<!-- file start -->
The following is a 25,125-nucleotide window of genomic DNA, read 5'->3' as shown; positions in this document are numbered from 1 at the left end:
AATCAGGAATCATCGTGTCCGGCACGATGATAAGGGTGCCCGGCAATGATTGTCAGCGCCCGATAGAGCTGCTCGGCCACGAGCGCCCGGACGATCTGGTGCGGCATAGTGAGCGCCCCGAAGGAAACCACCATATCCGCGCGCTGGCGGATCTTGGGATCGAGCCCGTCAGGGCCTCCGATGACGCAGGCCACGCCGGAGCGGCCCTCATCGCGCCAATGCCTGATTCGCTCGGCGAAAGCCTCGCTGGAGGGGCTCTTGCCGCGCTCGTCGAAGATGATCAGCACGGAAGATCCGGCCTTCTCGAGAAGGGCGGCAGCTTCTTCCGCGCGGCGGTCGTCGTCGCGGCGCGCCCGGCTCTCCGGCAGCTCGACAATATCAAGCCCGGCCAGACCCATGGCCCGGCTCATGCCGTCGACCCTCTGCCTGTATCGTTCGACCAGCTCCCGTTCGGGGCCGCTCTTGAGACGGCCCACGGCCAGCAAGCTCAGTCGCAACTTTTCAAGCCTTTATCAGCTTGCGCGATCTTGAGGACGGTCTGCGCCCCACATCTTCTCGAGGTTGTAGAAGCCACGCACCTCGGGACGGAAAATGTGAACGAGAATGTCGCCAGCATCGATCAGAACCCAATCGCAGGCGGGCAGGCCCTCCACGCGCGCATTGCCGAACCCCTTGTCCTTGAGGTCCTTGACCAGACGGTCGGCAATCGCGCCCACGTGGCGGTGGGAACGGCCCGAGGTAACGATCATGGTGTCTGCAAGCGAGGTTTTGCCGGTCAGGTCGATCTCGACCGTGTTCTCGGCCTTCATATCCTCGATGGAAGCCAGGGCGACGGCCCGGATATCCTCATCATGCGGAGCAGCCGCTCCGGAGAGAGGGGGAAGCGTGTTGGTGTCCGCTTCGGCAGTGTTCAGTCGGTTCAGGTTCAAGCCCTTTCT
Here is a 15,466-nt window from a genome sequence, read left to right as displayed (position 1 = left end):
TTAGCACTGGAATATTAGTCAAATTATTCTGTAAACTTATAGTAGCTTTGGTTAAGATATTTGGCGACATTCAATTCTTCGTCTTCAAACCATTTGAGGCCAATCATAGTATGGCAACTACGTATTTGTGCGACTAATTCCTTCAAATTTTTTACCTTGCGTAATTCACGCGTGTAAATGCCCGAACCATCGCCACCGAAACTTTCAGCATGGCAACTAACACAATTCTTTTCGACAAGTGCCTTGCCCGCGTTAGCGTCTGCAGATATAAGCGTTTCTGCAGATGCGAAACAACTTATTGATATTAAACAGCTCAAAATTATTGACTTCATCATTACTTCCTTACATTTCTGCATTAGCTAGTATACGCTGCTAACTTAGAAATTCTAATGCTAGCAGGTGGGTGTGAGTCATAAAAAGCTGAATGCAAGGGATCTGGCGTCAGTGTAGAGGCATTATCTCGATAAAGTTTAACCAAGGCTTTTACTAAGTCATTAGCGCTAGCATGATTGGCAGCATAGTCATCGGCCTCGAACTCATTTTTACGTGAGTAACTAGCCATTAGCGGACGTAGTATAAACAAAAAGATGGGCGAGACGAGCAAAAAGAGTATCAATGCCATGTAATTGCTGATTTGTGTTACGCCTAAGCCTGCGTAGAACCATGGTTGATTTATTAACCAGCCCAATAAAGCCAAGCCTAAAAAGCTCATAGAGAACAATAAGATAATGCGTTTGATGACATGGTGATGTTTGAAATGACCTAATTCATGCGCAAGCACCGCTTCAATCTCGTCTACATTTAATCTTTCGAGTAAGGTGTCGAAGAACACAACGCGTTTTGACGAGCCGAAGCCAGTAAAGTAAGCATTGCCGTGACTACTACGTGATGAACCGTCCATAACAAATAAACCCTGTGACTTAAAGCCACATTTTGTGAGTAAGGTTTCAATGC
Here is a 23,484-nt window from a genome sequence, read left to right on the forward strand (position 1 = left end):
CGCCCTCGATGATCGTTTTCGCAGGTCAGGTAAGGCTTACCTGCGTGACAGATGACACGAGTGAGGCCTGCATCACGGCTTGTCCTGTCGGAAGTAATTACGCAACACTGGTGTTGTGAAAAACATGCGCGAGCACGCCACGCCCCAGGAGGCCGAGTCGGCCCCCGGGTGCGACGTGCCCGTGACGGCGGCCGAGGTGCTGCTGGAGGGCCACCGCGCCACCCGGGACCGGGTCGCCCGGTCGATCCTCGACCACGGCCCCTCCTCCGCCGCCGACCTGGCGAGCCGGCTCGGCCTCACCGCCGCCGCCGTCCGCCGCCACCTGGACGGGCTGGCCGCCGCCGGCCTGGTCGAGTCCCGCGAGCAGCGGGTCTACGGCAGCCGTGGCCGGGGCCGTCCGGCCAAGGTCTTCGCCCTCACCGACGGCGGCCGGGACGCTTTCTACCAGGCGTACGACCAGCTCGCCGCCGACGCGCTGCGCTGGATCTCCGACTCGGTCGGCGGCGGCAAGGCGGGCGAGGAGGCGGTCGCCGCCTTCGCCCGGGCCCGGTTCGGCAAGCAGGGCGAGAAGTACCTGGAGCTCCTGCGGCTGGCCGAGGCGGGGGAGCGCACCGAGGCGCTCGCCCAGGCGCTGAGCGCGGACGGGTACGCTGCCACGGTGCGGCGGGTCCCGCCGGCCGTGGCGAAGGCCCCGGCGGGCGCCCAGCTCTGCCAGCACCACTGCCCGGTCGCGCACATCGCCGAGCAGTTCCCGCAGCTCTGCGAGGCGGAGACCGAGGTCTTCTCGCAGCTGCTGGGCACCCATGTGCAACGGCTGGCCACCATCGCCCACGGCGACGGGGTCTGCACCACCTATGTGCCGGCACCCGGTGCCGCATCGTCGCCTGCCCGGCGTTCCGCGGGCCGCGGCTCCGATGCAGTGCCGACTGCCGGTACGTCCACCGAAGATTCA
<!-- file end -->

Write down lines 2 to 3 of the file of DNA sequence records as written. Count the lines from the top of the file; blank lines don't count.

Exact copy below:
AATCAGGAATCATCGTGTCCGGCACGATGATAAGGGTGCCCGGCAATGATTGTCAGCGCCCGATAGAGCTGCTCGGCCACGAGCGCCCGGACGATCTGGTGCGGCATAGTGAGCGCCCCGAAGGAAACCACCATATCCGCGCGCTGGCGGATCTTGGGATCGAGCCCGTCAGGGCCTCCGATGACGCAGGCCACGCCGGAGCGGCCCTCATCGCGCCAATGCCTGATTCGCTCGGCGAAAGCCTCGCTGGAGGGGCTCTTGCCGCGCTCGTCGAAGATGATCAGCACGGAAGATCCGGCCTTCTCGAGAAGGGCGGCAGCTTCTTCCGCGCGGCGGTCGTCGTCGCGGCGCGCCCGGCTCTCCGGCAGCTCGACAATATCAAGCCCGGCCAGACCCATGGCCCGGCTCATGCCGTCGACCCTCTGCCTGTATCGTTCGACCAGCTCCCGTTCGGGGCCGCTCTTGAGACGGCCCACGGCCAGCAAGCTCAGTCGCAACTTTTCAAGCCTTTATCAGCTTGCGCGATCTTGAGGACGGTCTGCGCCCCACATCTTCTCGAGGTTGTAGAAGCCACGCACCTCGGGACGGAAAATGTGAACGAGAATGTCGCCAGCATCGATCAGAACCCAATCGCAGGCGGGCAGGCCCTCCACGCGCGCATTGCCGAACCCCTTGTCCTTGAGGTCCTTGACCAGACGGTCGGCAATCGCGCCCACGTGGCGGTGGGAACGGCCCGAGGTAACGATCATGGTGTCTGCAAGCGAGGTTTTGCCGGTCAGGTCGATCTCGACCGTGTTCTCGGCCTTCATATCCTCGATGGAAGCCAGGGCGACGGCCCGGATATCCTCATCATGCGGAGCAGCCGCTCCGGAGAGAGGGGGAAGCGTGTTGGTGTCCGCTTCGGCAGTGTTCAGTCGGTTCAGGTTCAAGCCCTTTCT
Here is a 15,466-nt window from a genome sequence, read left to right as displayed (position 1 = left end):